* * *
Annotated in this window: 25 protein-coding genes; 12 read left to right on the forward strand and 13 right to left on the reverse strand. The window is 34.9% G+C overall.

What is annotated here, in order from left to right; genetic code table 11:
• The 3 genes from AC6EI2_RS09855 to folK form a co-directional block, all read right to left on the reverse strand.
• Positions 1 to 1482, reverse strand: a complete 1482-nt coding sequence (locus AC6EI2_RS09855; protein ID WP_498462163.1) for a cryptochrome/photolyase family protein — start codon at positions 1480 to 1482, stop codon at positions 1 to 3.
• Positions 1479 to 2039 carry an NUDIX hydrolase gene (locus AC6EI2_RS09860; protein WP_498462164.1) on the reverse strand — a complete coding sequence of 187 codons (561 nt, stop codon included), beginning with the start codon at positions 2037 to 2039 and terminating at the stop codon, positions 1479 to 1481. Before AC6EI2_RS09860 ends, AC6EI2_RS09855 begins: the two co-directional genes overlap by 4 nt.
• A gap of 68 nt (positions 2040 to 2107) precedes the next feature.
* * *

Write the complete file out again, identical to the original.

Annotated in this window: 25 protein-coding genes; 12 read left to right on the forward strand and 13 right to left on the reverse strand. The window is 34.9% G+C overall.

What is annotated here, in order from left to right; genetic code table 11:
• The 3 genes from AC6EI2_RS09855 to folK form a co-directional block, all read right to left on the reverse strand.
• Positions 1 to 1482, reverse strand: a complete 1482-nt coding sequence (locus AC6EI2_RS09855; protein ID WP_498462163.1) for a cryptochrome/photolyase family protein — start codon at positions 1480 to 1482, stop codon at positions 1 to 3.
• Positions 1479 to 2039 carry an NUDIX hydrolase gene (locus AC6EI2_RS09860; protein WP_498462164.1) on the reverse strand — a complete coding sequence of 187 codons (561 nt, stop codon included), beginning with the start codon at positions 2037 to 2039 and terminating at the stop codon, positions 1479 to 1481. Before AC6EI2_RS09860 ends, AC6EI2_RS09855 begins: the two co-directional genes overlap by 4 nt.
• A gap of 68 nt (positions 2040 to 2107) precedes the next feature.